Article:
Think that through and you realize that that means you COULD have up to 8 times your original bet on the table! (Be aware: individual casinos have different rules on resplitting: some allow unlimited resplitting, while others have restrictions).
A few points about splitting, and when you should and shouldn’t: where Aces are concerned, ALWAYS split! Is that unambivalent enough for ya?! While there are various casino restrictions regarding Ace-splitting, it is ALWAYS a wise decision to split them. In fact, BECAUSE it is such an unequivocally good move, casinos only allow you to draw one card on each Ace.
And if one of those cards you draw is a card worth 10 points, don’t get overly excited because it won’t be considered a Blackjack – it’ll just be a regular 21 (you can still get a little excited!).
Aces are also the exception to the rule in that certain casinos that have no problem allowing resplitting of any other pairs WON’T allow it of Aces. As for 10-valued cards: you are allowed to split them, but in general you should probably just play it safe and keep the 20.
- What is insurance? This little-understood concept is put most simply like this: insurance is a side-bet, in which you (the player) are offered 2:1 odds that the dealer’s hole card is a card valued at 10 (10, jack, queen or king).
The brass tacks of the situation go something like this: the dealer sees that his up-card is an Ace. Upon seeing that, he’s going to offer insurance to the players.
If the player wants to take the insurance, he will bet up to half his original bet amount, though he won’t put it with his original bet. Instead, he’ll put it on the insurance betting stripe (in front of his bet).
The dealer will then check his hole-card. If it is in fact worth 10 points, then the dealer has a Blackjack, and you’ve just won your insurance bet. At the same time, of course, you’ve lost your original bet, and so you basically break even.
Thus the term insurance, because it is has in effect “protected” you from your original bet which for all intents and purposes is a bet AGAINST the idea that the dealer actually has a Blackjack.
So one cancels out the other. Nevertheless, the dealer could very well NOT have a Blackjack, in which case you’ve lost the insurance bet, while the verdict is not yet in on your original bet – you’d still have to play that out.
Statistically speaking, the insurance bet does not quite make it as a “break-even” bet, because the dealer doesn’t get a Blackjack often enough to have that be the case. Therefore, I don’t recommend taking the insurance bet, at least not if you’re a “basic strategy” player. For card-counters it’s a different story.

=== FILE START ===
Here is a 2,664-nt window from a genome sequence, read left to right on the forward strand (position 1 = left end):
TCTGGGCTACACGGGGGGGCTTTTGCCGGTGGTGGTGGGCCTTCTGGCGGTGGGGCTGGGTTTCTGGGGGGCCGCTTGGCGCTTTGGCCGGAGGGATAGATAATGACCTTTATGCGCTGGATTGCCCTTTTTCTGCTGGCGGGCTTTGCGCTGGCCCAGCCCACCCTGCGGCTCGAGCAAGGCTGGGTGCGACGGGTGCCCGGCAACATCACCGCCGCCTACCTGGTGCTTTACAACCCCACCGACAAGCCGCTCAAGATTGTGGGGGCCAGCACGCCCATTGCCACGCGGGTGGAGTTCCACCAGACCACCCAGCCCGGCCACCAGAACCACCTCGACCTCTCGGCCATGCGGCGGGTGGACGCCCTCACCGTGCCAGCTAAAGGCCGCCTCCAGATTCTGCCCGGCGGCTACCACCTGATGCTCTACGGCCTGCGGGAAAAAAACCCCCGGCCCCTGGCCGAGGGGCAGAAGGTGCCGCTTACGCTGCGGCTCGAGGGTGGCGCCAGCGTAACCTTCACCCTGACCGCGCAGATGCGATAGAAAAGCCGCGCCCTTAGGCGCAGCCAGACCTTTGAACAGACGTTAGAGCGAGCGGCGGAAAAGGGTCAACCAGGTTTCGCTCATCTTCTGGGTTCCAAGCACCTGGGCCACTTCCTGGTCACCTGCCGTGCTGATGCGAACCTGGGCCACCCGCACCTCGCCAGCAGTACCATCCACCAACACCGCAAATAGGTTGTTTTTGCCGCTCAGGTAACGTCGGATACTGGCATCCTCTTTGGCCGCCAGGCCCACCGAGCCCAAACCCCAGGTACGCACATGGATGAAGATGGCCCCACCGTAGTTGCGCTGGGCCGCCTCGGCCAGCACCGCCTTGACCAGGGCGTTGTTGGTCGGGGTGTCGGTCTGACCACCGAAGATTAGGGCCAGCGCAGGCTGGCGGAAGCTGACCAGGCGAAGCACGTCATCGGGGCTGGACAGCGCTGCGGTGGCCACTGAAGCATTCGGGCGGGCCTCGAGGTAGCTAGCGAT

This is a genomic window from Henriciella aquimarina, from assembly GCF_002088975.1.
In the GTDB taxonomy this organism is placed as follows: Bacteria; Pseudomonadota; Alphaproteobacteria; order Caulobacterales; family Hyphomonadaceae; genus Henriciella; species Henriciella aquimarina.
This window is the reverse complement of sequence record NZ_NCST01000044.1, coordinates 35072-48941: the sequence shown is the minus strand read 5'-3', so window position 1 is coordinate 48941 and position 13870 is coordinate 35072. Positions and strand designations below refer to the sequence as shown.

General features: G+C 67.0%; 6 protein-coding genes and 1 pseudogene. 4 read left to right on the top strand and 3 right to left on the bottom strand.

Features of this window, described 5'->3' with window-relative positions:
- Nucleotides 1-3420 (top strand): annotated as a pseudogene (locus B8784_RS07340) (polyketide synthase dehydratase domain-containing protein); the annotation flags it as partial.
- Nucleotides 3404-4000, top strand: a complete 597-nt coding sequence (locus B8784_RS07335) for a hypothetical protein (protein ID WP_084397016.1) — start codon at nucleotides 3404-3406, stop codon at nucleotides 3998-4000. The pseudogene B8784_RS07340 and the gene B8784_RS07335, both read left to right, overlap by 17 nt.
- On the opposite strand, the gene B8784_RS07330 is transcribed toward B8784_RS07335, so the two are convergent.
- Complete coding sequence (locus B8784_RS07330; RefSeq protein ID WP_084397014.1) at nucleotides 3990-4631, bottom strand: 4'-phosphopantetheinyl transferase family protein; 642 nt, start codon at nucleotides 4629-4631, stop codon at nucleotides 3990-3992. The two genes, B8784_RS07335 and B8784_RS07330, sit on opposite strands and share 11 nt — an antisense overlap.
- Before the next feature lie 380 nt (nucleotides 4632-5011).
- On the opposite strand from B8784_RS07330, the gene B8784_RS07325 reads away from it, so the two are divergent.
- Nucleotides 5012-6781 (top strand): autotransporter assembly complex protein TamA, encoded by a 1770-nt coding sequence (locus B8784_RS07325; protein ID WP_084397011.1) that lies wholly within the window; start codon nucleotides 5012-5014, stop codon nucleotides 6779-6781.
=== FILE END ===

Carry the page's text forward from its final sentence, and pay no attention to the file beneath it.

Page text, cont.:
- Even money. When you have a Blackjack, the dealer might offer you the “even money” type of insurance. Let’s look at a possible scenario, and figure out whether it’s worth taking it. Imagine that you bet $10, and you have a Blackjack.
So with the normal 3:2 payout, you would earn $15 – unless the dealer also has a Blackjack – right? Now let’s say that in this case the dealer’s up-card is an Ace, and you’ve taken insurance for the full amount (meaning $5).
If the dealer’s got a Blackjack, then you’ve tied with the $10 but because of your insurance bet you’ll collect 2:1 and make a $10 profit.
If the dealer does NOT have a Blackjack, you STILL end up with a profit of $10, because while you’ve lost the $5 insurance bet, you’ve won the $15 3:2 bet. So basically either way you’ll be getting “even money” on this: in either scenario you’ll be getting back the same $10 you put in for the bet.
The upside to taking the even-money offer? You won’t walk away empty-handed. The downside: you’ll never make the full $15 you could have made without the insurance. So what’s the better option? I say that ultimately you’ll do better if you hold out for the $15.
Over all, unless you’re a card counter, my advice to you is NOT to take the insurance bet, even the “even money” variety. Nevertheless, I acknowledge that it is tempting, and many good players take even money if they are offered it.
You’re now ready to go out and play! Though some of the above may sound confusing or complicated, you’ll soon find out that as with many things in life, it’s easier to DO the thing than to read the instructions on how to do it.
One other point: you may want to engage in some online practice games before heading for the casino. But the main thing to keep in mind is to have fun!